Engineering Physics Diploma - Mechatronics
At the beginning of the 20th century, most machines were mechanical in origin. From manufacturing plants which made everything from clothes to cars, they relied on little more than the mechanical techniques of gears, pulleys, and pistons (albeit extraordinarily complex and ingenious!). The only thing electrical in most cases was the actual electricity they used to operate. Then, towards the middle of the last century, advances in both physics and material sciences allowed the advent of complex electronics, which has now culminated in the widespread use of the integrated chip. You would be hard pressed to find any kind of large scale manufacturing that does not utilize electronics in some way. Indeed one need look no further than the automobile to see the changes.
Up until about the mid 1980's, the only electronic component in a typical car was it's radio; everything else was mechanical. From the brakes to the carburetor, cars ran on mechanical parts - indeed people who repaired cars were known as "mechanics'' (or "gearheads'' to some). If one were to look at the modern automobile, many of the mechanical mechanisms have been replaced by electronic ones: anti-lock brakes, fuel injection, electronic ignition and transmission. So the modern car is part Mechanical, and part Electronic: these words are the origin of the term Mechatronics.
These days mechatronics not only includes mechanics and electronics, but also the computer software needed to interface the two. From control systems to actuators to Computer Aided Design (CAD), modern engineering and manufacturing relies on the new discipline of mechatronics. As the world around us becomes more and more complex, there is now a large demand for a workforce which has not only the hands-on skill set to build devices, but a strong academic background needed to design new and better devices. This is where the UFV Diploma in Engineering Physics with a specialization in mechatronics fits in.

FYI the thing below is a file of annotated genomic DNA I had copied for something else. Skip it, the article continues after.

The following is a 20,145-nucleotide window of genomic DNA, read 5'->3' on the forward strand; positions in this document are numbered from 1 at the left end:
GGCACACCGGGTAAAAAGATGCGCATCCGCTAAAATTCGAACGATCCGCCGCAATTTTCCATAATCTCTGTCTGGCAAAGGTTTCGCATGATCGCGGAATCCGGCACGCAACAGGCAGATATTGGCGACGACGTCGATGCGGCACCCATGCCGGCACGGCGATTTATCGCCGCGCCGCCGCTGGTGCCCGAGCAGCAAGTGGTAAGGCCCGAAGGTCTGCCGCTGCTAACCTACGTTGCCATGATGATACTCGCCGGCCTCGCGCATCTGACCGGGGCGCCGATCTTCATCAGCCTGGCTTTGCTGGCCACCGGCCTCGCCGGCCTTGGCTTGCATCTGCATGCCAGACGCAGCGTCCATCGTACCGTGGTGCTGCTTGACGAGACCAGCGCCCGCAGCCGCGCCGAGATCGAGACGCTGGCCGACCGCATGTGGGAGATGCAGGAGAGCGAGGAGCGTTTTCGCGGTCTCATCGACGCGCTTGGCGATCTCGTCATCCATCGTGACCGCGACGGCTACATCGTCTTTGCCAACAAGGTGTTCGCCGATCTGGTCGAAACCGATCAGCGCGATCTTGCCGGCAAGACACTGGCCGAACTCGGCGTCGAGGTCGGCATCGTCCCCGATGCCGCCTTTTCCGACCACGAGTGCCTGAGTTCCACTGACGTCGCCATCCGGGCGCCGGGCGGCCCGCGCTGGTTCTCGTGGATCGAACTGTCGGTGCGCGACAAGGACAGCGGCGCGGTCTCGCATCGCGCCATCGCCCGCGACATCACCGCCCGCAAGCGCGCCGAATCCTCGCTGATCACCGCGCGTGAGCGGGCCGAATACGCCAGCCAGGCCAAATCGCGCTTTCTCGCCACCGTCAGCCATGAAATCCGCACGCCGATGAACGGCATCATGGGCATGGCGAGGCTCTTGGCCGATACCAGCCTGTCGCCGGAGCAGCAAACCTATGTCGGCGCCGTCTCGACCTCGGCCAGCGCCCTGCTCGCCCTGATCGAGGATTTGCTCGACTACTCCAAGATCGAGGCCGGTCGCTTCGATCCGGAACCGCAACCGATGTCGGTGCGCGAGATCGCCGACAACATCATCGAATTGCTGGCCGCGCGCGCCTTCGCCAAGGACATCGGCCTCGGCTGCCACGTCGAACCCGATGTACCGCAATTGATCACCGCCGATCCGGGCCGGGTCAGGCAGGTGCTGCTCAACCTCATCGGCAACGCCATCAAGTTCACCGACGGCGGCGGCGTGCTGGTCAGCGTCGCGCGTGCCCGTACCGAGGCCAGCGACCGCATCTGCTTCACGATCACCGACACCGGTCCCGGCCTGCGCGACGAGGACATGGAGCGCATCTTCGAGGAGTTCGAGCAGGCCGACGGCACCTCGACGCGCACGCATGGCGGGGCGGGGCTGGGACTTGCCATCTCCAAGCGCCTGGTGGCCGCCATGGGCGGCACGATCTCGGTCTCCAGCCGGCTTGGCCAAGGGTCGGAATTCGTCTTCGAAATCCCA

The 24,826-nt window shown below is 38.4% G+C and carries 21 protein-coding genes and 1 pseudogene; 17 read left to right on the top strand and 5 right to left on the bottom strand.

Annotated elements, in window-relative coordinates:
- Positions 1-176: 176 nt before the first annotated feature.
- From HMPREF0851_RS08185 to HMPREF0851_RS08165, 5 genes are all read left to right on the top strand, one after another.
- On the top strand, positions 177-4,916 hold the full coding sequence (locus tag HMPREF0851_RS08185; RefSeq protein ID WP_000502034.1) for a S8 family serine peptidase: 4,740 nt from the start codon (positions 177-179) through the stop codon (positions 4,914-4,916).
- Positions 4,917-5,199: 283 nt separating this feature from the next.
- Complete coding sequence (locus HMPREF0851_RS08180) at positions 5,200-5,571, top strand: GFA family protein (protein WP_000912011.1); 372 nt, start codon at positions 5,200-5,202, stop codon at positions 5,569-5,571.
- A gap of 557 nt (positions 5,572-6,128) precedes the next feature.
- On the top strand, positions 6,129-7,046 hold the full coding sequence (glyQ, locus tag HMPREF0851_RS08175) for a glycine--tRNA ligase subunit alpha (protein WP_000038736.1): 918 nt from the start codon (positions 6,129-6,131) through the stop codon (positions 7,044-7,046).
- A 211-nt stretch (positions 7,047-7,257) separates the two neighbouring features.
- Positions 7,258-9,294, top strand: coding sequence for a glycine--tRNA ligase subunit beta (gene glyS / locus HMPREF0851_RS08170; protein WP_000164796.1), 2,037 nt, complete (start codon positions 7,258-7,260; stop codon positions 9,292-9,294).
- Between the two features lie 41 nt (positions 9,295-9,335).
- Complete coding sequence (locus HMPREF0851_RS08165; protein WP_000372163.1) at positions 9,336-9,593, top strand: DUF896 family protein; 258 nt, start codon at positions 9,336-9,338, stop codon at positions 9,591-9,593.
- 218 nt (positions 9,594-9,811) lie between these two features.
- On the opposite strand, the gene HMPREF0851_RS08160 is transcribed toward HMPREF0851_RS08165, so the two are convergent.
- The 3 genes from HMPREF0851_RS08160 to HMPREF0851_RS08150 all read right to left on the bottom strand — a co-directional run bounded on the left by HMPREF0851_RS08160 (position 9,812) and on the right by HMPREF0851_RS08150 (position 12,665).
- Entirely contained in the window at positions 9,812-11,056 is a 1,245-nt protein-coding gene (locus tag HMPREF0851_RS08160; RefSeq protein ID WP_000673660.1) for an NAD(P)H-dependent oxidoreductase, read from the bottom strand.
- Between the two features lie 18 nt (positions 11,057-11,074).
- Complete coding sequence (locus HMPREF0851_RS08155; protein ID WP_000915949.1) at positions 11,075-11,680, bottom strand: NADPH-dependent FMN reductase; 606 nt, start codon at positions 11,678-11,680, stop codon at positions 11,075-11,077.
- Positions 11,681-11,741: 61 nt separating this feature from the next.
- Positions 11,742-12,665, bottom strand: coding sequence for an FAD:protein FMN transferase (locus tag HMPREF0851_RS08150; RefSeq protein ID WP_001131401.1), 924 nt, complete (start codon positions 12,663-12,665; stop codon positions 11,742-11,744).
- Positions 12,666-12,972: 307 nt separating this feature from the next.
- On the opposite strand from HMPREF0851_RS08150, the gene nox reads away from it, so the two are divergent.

After two years in the the UFV program (which begins after a first year of math and physics at the university level), successful graduates of this diploma program will have the knowledge and skills desired by employers, and should readily be able to find employment with no further study. However, if students are interested in learning more, they can easily extend their studies by a year (or sometimes two) and complete a BSc degree in physics. Sound interesting? Check out the links on this site for more information on the program, or go directly to the Calendar to get more information. Don't wait too long, as the program is currently limited to 18 students per year, so apply now!